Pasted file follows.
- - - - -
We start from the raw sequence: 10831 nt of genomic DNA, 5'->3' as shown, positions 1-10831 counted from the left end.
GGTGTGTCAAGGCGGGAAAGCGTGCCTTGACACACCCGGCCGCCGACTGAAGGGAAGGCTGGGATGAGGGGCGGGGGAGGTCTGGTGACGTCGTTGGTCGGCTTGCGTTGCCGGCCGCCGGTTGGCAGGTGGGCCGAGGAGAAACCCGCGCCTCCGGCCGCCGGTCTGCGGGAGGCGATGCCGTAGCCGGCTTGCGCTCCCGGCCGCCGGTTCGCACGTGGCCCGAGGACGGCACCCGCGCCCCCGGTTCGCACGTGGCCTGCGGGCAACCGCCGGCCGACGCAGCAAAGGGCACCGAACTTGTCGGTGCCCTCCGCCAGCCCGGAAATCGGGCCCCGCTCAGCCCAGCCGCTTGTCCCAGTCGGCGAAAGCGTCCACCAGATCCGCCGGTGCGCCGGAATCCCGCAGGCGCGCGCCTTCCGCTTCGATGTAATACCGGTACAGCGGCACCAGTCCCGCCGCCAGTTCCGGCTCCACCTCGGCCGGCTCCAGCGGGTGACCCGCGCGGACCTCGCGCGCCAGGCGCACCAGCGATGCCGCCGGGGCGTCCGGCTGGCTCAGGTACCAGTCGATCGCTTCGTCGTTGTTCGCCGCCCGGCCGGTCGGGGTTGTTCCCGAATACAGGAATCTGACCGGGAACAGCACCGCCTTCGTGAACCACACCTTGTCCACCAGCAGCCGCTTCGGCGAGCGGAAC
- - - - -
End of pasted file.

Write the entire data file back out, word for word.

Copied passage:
We start from the raw sequence: 10831 nt of genomic DNA, 5'->3' as shown, positions 1-10831 counted from the left end.
GGTGTGTCAAGGCGGGAAAGCGTGCCTTGACACACCCGGCCGCCGACTGAAGGGAAGGCTGGGATGAGGGGCGGGGGAGGTCTGGTGACGTCGTTGGTCGGCTTGCGTTGCCGGCCGCCGGTTGGCAGGTGGGCCGAGGAGAAACCCGCGCCTCCGGCCGCCGGTCTGCGGGAGGCGATGCCGTAGCCGGCTTGCGCTCCCGGCCGCCGGTTCGCACGTGGCCCGAGGACGGCACCCGCGCCCCCGGTTCGCACGTGGCCTGCGGGCAACCGCCGGCCGACGCAGCAAAGGGCACCGAACTTGTCGGTGCCCTCCGCCAGCCCGGAAATCGGGCCCCGCTCAGCCCAGCCGCTTGTCCCAGTCGGCGAAAGCGTCCACCAGATCCGCCGGTGCGCCGGAATCCCGCAGGCGCGCGCCTTCCGCTTCGATGTAATACCGGTACAGCGGCACCAGTCCCGCCGCCAGTTCCGGCTCCACCTCGGCCGGCTCCAGCGGGTGACCCGCGCGGACCTCGCGCGCCAGGCGCACCAGCGATGCCGCCGGGGCGTCCGGCTGGCTCAGGTACCAGTCGATCGCTTCGTCGTTGTTCGCCGCCCGGCCGGTCGGGGTTGTTCCCGAATACAGGAATCTGACCGGGAACAGCACCGCCTTCGTGAACCACACCTTGTCCACCAGCAGCCGCTTCGGCGAGCGGAAC